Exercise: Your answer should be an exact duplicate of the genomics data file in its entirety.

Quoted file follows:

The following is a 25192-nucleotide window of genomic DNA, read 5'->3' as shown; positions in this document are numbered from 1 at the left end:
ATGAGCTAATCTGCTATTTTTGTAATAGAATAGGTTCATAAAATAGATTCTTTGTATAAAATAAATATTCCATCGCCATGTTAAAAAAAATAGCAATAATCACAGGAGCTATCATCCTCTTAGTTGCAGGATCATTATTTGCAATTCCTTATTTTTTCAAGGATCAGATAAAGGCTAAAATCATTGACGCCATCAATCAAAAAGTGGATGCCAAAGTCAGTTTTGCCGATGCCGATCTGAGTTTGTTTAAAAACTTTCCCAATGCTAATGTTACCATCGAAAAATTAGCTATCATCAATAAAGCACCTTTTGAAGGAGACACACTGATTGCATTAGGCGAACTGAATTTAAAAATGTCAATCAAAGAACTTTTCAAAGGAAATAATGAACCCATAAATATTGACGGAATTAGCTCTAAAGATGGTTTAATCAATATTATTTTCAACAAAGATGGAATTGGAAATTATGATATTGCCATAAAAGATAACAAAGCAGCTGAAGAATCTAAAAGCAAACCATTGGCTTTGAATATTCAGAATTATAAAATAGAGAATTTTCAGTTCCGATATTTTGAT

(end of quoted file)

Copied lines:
The following is a 25192-nucleotide window of genomic DNA, read 5'->3' as shown; positions in this document are numbered from 1 at the left end:
ATGAGCTAATCTGCTATTTTTGTAATAGAATAGGTTCATAAAATAGATTCTTTGTATAAAATAAATATTCCATCGCCATGTTAAAAAAAATAGCAATAATCACAGGAGCTATCATCCTCTTAGTTGCAGGATCATTATTTGCAATTCCTTATTTTTTCAAGGATCAGATAAAGGCTAAAATCATTGACGCCATCAATCAAAAAGTGGATGCCAAAGTCAGTTTTGCCGATGCCGATCTGAGTTTGTTTAAAAACTTTCCCAATGCTAATGTTACCATCGAAAAATTAGCTATCATCAATAAAGCACCTTTTGAAGGAGACACACTGATTGCATTAGGCGAACTGAATTTAAAAATGTCAATCAAAGAACTTTTCAAAGGAAATAATGAACCCATAAATATTGACGGAATTAGCTCTAAAGATGGTTTAATCAATATTATTTTCAACAAAGATGGAATTGGAAATTATGATATTGCCATAAAAGATAACAAAGCAGCTGAAGAATCTAAAAGCAAACCATTGGCTTTGAATATTCAGAATTATAAAATAGAGAATTTTCAGTTCCGATATTTTGAT